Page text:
I'm on a return visit to Nashville, timing it to coincide with AmericanaFest. This sprawling event takes place in 50 venues around town, from famous clubs and listening rooms to the record studios of Music Row.

It's impossible to see and hear everything or even to follow up on hot tips such as Aussie singer Catherine Britt's favourite place for hot chicken (Hattie B's, three locations) or burgers (Mill Creek Taproom at 12 South). But this time I do stretch to east of the river, bunking down for a night at Urban Cowboy – an eight-room B&B in bohemian East Nashville. Australian musician Josh Rennie-Hynes moved to the neighbourhood earlier this year to put a band together and cut a new record. He says he doesn't leave the East Nashville bubble often, not when he can entertain himself at places such as Fond Object – an outdoor performance venue run by a record store where you can bring your own drinks – and Fran's Eastside, an old-school karaoke dive bar.

I make it to East Nashville's The 5 Spot – a dive bar that plays a key role in the city's Americana scene – and travel further out, to Madison, to see why rising Nashville singer-songwriter Margo Price recommends Dee's Country Cocktail Lounge, a blink-and-you'd miss-it bar tucked behind Jenna's Adult Toy Box.

It's here, in Dee's car park, that I finally understand something else that pulls people to Nashville. I ask a trio of exiting patrons if they're heading downtown, hoping to swing a lift. The ladies are going home but insist on dropping me right outside my next stop, the Cannery Ballroom near downtown.

Nashville, you see, might look a little naughty but it's as nice as pie. People will go the extra mile and then wish you a blessed day. When Hotel Preston's shuttle guy drops me at the airport, we linger in the van - he wants to tell me how Nashvillians looked after each other in the aftermath of that flood. It's a story of southern comfort, served neat and straight from the heart.


Katrina Lobley was a guest of United Airlines, Union Station Hotel, Urban Cowboy and Hotel Preston.



Nashville is the capital of Tennessee. United flies from Australia to Nashville via Los Angeles and Houston. See


The city's public transport options are limited. Download the Uber or Lyft app before leaving home, or rent a car.


Book early – downtown hotels can fill quickly when there's a major event. The Union Station Hotel is within walking distance of downtown attractions. In hip East Nashville, Urban Cowboy offers eight boutique rooms – fans of Kasey Chambers might choose The Captain, tucked into the garret. Hotel Preston, near the airport, was recently renovated and includes dramatic local art and guitars you can borrow from the front desk. See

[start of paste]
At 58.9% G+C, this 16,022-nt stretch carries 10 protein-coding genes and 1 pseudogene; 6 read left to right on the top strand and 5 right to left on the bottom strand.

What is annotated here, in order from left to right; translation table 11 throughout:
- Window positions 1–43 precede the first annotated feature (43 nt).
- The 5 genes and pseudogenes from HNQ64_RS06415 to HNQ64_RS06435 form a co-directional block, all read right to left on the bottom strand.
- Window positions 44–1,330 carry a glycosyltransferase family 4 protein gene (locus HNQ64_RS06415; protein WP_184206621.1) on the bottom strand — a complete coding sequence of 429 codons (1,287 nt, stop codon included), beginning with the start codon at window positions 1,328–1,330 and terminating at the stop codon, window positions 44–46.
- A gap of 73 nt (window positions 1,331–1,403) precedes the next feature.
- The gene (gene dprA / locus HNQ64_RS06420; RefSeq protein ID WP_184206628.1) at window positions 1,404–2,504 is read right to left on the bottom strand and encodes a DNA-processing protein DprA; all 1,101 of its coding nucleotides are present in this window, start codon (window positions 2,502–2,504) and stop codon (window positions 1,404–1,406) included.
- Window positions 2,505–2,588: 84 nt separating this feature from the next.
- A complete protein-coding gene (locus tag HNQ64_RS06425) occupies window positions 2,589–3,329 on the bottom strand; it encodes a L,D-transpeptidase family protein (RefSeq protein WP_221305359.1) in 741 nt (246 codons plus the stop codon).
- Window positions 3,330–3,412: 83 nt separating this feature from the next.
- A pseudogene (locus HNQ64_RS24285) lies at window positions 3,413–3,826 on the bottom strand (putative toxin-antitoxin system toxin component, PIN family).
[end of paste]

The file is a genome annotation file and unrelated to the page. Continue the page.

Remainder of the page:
AmericanaFest is a six-day annual event that takes place around Nashville each September. See



The Station Inn [in The Gulch] is a little concrete block house that goes back to the old days of bluegrass. It's a basic little bluegrass venue but there's other music that's played there. It's folding chairs, beer, popcorn, cash-only. You sit down right in front of the stage – the stage is a foot high – and you'll hear the greatest music. It's down-home and it's real. I've played there many times - I just love playing there. On Tuesday nights, they have a country music satire show called The Doyle and Debbie Show which is an absolute must-see. See

John Oates' latest album is Arkansas.


John Prine goes to Arnold's once a week on meat loaf days. It's cafeteria style so you pick what you want from the hot bar but right where you walk in they have desserts first so you're going to get chocolate pie because it's at the beginning and you're like, 'Oh, I'm hungry right now'. Right next to Arnold's is Carter Vintage Guitars. After I signed my record deal with Third Man and had money to buy a new guitar, I went to Carter Vintage and got a beautiful 1965 Gibson J-45. See or

Margo Price is touring Melbourne and Sydney from October 10-16.


My favourite place to see a show is the historic Ryman Auditorium. It's the Mother Church of Country Music and the place to play as well. There's so much history there and so much mojo.

Tommy Emmanuel will play the 2019 Byron Bay Bluesfest.